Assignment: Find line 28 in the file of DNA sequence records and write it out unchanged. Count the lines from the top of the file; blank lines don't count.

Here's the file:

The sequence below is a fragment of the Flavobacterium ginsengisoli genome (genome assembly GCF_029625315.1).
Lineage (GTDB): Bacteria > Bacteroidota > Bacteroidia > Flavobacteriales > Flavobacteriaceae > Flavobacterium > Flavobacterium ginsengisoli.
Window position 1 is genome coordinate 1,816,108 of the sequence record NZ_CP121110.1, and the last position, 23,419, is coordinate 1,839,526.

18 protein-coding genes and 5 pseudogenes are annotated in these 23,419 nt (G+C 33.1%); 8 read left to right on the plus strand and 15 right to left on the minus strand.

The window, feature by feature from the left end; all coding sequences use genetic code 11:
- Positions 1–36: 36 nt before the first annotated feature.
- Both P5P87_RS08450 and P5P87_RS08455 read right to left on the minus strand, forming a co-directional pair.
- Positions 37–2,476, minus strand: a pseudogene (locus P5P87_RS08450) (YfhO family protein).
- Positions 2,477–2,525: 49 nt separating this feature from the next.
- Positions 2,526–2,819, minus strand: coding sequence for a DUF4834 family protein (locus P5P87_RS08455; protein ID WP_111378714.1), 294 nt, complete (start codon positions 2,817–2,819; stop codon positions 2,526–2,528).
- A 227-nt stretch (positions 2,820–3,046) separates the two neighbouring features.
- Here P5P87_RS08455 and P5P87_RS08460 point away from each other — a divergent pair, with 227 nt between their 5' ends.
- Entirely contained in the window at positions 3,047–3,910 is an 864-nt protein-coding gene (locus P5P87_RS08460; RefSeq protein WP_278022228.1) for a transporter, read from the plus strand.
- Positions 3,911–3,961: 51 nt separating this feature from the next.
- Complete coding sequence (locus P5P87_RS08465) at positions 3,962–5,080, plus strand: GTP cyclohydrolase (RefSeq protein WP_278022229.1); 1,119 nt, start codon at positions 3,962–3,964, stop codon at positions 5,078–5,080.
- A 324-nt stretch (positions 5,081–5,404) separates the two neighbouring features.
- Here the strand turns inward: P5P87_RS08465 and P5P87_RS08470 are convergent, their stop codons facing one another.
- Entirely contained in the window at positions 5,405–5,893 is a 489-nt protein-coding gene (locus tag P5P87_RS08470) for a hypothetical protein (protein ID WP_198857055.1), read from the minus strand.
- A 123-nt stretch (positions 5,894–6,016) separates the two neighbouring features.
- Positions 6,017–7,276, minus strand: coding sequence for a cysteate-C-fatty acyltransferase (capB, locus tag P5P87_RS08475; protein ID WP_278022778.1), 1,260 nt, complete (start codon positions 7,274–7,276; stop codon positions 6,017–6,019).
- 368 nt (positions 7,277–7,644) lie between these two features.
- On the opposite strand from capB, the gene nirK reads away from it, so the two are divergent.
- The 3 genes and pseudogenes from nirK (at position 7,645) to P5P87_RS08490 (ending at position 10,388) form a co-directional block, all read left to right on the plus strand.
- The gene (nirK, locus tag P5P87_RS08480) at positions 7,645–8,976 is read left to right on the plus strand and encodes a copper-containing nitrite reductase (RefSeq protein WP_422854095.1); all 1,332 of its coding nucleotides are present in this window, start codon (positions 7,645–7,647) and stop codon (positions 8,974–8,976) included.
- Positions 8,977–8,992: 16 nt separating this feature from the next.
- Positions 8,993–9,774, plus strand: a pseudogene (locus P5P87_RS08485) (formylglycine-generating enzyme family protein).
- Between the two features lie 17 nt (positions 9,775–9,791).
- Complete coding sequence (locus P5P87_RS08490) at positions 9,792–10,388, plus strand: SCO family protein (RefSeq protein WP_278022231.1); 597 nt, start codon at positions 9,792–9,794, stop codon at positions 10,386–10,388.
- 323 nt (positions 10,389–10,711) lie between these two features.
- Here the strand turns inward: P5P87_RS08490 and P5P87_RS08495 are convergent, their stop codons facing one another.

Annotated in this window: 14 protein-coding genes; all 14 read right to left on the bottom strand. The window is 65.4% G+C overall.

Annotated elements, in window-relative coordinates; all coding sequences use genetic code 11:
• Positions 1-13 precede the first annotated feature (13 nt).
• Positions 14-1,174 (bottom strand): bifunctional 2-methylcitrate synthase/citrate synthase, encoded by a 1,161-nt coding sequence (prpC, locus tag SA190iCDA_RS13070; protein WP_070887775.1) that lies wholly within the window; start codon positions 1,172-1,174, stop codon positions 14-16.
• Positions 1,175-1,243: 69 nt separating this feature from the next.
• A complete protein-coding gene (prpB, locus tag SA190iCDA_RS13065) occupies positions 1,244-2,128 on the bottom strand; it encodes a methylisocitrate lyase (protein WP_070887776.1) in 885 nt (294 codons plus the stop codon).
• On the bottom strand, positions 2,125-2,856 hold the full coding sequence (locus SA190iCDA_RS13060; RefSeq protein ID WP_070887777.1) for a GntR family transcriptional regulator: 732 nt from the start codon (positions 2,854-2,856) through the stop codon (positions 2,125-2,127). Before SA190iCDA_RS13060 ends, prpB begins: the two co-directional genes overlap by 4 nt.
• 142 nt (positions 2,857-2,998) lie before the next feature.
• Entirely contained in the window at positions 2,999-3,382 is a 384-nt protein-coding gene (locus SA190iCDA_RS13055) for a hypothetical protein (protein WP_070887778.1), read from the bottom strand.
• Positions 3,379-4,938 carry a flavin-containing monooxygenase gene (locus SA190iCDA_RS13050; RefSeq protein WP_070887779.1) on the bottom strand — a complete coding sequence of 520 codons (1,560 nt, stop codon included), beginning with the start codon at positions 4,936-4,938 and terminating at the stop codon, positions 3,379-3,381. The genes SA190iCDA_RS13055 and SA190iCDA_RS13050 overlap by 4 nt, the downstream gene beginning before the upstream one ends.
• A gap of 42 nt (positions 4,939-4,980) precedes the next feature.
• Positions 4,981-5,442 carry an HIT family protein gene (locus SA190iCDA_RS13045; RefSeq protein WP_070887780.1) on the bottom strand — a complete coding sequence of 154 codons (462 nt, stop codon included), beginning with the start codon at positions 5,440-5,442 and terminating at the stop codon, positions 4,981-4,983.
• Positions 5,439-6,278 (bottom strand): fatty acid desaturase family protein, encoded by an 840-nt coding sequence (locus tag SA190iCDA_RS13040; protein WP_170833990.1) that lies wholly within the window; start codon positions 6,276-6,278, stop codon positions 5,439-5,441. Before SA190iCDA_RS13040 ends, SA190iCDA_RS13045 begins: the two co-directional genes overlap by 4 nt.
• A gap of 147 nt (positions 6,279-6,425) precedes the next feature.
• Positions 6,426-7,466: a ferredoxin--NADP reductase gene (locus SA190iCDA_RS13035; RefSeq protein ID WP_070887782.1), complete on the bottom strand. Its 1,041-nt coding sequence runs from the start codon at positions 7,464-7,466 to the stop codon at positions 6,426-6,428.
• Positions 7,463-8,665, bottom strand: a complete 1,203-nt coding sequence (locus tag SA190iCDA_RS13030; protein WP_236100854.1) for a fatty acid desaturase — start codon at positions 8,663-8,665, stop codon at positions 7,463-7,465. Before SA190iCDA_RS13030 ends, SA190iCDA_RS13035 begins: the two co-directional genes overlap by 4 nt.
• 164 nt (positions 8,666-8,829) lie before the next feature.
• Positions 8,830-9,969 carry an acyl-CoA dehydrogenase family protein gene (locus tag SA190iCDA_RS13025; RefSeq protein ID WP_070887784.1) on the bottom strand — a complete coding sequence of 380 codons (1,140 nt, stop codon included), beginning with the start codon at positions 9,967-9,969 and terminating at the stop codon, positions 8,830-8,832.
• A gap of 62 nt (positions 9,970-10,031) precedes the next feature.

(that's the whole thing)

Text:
- Complete coding sequence (locus P5P87_RS08490) at positions 9,792–10,388, plus strand: SCO family protein (RefSeq protein WP_278022231.1); 597 nt, start codon at positions 9,792–9,794, stop codon at positions 10,386–10,388.